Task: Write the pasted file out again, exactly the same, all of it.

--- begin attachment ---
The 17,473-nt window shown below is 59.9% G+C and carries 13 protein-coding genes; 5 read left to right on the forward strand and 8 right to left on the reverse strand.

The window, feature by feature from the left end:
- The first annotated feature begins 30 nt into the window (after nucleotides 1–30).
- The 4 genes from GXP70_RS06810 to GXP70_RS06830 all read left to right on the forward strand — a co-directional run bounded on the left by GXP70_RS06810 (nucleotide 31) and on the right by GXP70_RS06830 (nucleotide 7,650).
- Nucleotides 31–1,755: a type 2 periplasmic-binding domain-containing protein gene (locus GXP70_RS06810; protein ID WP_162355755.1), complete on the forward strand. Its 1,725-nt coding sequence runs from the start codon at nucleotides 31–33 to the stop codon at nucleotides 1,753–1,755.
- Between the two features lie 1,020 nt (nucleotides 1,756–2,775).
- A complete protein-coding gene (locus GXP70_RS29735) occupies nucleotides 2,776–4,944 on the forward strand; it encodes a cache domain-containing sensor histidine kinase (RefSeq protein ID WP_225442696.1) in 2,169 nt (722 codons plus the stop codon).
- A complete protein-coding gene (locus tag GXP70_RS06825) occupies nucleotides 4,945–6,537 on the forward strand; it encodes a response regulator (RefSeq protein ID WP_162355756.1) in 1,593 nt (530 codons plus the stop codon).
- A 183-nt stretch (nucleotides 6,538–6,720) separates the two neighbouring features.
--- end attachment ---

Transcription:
The 17,473-nt window shown below is 59.9% G+C and carries 13 protein-coding genes; 5 read left to right on the forward strand and 8 right to left on the reverse strand.

The window, feature by feature from the left end:
- The first annotated feature begins 30 nt into the window (after nucleotides 1–30).
- The 4 genes from GXP70_RS06810 to GXP70_RS06830 all read left to right on the forward strand — a co-directional run bounded on the left by GXP70_RS06810 (nucleotide 31) and on the right by GXP70_RS06830 (nucleotide 7,650).
- Nucleotides 31–1,755: a type 2 periplasmic-binding domain-containing protein gene (locus GXP70_RS06810; protein ID WP_162355755.1), complete on the forward strand. Its 1,725-nt coding sequence runs from the start codon at nucleotides 31–33 to the stop codon at nucleotides 1,753–1,755.
- Between the two features lie 1,020 nt (nucleotides 1,756–2,775).
- A complete protein-coding gene (locus GXP70_RS29735) occupies nucleotides 2,776–4,944 on the forward strand; it encodes a cache domain-containing sensor histidine kinase (RefSeq protein ID WP_225442696.1) in 2,169 nt (722 codons plus the stop codon).
- A complete protein-coding gene (locus tag GXP70_RS06825) occupies nucleotides 4,945–6,537 on the forward strand; it encodes a response regulator (RefSeq protein ID WP_162355756.1) in 1,593 nt (530 codons plus the stop codon).
- A 183-nt stretch (nucleotides 6,538–6,720) separates the two neighbouring features.